Feeling Heard

uring one of the morning launches, the guide shared a story about a woman named Wangari Maathai, the first black woman to win the Nobel Peace Prize. She was the leader of the Green Belt Movement, an environmental conservation project based in Africa. The discussion centered around what it takes to chase after something that you believe in. They talked about positivity, courage, perseverance and leadership.

When the guide asked them, “Do you think you’d be able to start a positive movement for something you believed in? Like for animals, the ocean or maybe even education?”

The replies were a bit shocking. Most of the heroes said no, because they believed, that since they are kids, their voices don’t matter. One hero stated,

“Honestly, I sometimes feel unheard. I also think adults just humor us and say things like, ‘oh wow good job. cool.’ and aren’t really listening.”

Another hero followed with,

“Yeah, I really care about animals and I feel like if I stood up and demanded change for how they are abused, I would probably get a pat on the head and a, ‘that’s nice.’ I hate feeling like my passions don’t matter.”

A gut wrenching moment for any adult to hear. How often is it easy to dismiss, give a pat on the head and move on with the day to day demands? It is easy to forget the voices who so desperately need to be heard. At Heroes, it is the belief and foundation for them to voice themselves and for their voices to matter. However, another hero brought to light that, he doesn’t believe it is just adults, he said,

“Even in here we just don’t respect each other sometimes, so if we can’t even listen to each other, why would adults?”

This led to a deep discussion about giving and earning respect. They shot around the ideas of having running partners and maybe the best part was for them to just have a morning where they could really explain themselves. A morning they could just truly feel heard by one another. Morning launch lasted twice as long as normal. Nobody was asked to leave the rug, everyone was honest and vulnerable and most of all, they really heard each other.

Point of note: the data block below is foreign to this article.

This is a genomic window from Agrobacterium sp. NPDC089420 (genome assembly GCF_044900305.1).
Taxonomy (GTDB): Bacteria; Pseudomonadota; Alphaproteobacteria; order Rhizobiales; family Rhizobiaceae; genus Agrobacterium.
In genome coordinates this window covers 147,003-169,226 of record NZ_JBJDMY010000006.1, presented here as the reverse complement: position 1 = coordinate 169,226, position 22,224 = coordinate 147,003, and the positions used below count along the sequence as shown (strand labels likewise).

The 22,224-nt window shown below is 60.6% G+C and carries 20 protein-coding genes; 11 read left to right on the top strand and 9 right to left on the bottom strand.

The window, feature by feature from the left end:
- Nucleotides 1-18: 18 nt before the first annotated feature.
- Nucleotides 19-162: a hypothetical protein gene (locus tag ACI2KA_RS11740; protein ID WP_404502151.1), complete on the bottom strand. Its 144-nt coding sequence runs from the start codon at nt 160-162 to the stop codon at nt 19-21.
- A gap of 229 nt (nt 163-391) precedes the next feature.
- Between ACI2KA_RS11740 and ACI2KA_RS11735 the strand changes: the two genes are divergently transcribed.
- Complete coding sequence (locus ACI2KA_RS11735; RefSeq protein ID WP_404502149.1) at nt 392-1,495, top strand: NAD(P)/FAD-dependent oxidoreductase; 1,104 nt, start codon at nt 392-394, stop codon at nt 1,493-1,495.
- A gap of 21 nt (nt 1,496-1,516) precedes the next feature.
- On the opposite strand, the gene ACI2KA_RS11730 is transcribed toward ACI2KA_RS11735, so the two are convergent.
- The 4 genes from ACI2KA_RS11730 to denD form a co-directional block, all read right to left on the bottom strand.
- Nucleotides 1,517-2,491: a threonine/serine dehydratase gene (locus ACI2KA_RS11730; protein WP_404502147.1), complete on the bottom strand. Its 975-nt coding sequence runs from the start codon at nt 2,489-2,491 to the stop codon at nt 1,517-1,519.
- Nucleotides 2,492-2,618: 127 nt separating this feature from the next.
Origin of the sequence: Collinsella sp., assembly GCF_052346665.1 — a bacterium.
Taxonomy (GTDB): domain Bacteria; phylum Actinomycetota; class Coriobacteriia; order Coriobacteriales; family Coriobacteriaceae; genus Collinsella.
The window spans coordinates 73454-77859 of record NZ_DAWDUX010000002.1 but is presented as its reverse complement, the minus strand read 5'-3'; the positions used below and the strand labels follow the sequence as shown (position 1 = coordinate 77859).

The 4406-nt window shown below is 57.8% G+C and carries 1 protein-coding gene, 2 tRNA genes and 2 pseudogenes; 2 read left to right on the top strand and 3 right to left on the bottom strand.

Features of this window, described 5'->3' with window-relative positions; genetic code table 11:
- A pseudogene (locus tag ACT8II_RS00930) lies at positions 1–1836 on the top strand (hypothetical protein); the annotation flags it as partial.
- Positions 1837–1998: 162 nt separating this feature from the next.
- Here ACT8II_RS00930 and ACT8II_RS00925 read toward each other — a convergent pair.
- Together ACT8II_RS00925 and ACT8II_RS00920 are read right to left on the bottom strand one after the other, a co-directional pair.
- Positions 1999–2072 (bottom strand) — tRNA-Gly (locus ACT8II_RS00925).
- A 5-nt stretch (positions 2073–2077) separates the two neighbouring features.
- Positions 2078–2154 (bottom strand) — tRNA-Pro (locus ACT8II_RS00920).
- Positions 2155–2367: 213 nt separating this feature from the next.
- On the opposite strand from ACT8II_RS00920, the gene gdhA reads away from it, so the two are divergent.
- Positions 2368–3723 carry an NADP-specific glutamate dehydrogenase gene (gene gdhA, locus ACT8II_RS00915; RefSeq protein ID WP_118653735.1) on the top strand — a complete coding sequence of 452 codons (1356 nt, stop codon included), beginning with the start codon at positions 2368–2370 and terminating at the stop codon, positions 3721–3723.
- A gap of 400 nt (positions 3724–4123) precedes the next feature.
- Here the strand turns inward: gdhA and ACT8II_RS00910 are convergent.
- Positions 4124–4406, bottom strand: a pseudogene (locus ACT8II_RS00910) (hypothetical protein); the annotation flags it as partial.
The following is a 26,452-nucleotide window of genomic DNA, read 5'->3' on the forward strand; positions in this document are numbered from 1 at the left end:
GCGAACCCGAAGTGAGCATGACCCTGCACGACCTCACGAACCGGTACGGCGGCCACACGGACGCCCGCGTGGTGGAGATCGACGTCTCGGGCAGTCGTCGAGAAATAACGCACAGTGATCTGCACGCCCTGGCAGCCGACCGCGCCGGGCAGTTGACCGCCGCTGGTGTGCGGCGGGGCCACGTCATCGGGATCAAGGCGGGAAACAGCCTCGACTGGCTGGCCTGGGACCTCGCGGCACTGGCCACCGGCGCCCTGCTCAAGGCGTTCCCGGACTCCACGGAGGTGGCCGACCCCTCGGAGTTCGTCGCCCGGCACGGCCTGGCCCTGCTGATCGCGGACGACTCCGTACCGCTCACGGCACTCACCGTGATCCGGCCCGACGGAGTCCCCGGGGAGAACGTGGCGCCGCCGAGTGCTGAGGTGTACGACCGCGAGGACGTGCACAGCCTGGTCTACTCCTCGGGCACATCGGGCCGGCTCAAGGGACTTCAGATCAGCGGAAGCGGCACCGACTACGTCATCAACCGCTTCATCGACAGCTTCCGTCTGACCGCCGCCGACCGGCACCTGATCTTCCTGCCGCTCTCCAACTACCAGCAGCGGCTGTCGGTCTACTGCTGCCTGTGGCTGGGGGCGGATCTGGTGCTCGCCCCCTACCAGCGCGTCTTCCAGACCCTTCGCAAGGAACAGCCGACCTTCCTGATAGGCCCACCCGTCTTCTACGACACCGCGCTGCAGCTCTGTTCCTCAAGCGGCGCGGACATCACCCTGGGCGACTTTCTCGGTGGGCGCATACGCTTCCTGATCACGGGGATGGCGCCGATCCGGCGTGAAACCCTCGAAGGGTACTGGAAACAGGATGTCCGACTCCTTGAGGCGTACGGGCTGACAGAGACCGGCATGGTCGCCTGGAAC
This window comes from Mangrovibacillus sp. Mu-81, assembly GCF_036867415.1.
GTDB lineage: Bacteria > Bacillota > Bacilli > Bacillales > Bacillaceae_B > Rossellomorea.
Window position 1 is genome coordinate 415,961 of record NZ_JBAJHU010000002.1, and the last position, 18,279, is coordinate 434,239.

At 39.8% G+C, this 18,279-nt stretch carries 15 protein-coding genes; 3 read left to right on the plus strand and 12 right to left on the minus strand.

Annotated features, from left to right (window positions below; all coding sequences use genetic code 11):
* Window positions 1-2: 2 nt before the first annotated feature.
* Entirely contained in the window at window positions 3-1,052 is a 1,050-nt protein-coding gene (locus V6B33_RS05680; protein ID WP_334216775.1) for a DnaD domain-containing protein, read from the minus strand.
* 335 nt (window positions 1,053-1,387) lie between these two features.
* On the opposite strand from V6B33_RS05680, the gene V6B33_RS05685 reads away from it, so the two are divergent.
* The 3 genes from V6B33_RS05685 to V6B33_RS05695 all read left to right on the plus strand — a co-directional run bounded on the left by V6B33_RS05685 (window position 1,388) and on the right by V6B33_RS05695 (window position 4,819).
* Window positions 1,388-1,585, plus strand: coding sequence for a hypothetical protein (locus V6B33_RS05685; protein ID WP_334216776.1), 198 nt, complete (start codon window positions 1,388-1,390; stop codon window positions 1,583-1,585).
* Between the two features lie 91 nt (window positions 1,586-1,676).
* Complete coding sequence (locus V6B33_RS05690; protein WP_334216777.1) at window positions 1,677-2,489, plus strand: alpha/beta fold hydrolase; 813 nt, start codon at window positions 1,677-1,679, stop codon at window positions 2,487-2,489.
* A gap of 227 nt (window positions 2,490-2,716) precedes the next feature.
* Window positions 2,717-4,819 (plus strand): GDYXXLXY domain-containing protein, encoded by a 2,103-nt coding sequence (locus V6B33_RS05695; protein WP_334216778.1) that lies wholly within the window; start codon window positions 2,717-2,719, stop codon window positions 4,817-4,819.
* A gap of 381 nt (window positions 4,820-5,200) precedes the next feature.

Giving the heroes the space and time to open up about their fears and their needs, created so much connection between them. They have a safe space to talk out their problems and share with one another their dreams and goals.


ike Quest, Writer’s Workshop is something very new. The heroes were challenged to create their very own Heroes Academy Yearbook. During the first launch, the guide told a personal story about creating something meaningful to look back on. Leaving a legacy. She asked them what they want to highlight since they are part of an educational movement, what is it they want people 50 years down the road to see. they responded with:

“I want people to see how happy we are.”

“I want people to know that anything is possible.”

“I want people to know I could do hard things.”

“People need to know how funny I am.”

While a yearbook might not sound much like writing, one might be surprised. When creating Writer’s Workshop, the main focus is communication. Creating a yearbook, if anything, is all about communication.

During the launch the guide gave one final surprise. That would be the last launch she is hosting. For the rest of the session, it would be up to the heroes to vote in roles, run launches and be 100% in charge of managing their challenges and time. Wide-eyed and excited, they got to work.

Within one week, the heroes had elected the staff and for the first time ever, every single hero submitted their Writer’s Workshop. Turning the responsibility completely over to the heroes had them nervous at first. But, the ownership and grit that came out of the first week was incredible.


here is so much space in the new studio for the heroes to not only spread out but to spread their wings. They loved the new supplies and getting to understand how to use equipment properly. They celebrated all throughout the week with one another when someone reached their goal. Not included throughout the week were a few more systems that were put into play by the heroes. They came to a conclusion that they wanted a space for the library and Chromebooks. They elected a committee and put in some guardrails and were excited to start using their new process. Every day, something new was implemented or fixed. Every day there was learning through communication and vulnerability.

Elementary blog for Heroes Academy, an innovative school in Boise, Idaho. We inspire children to find a calling and change the world → http://heroesacademy.org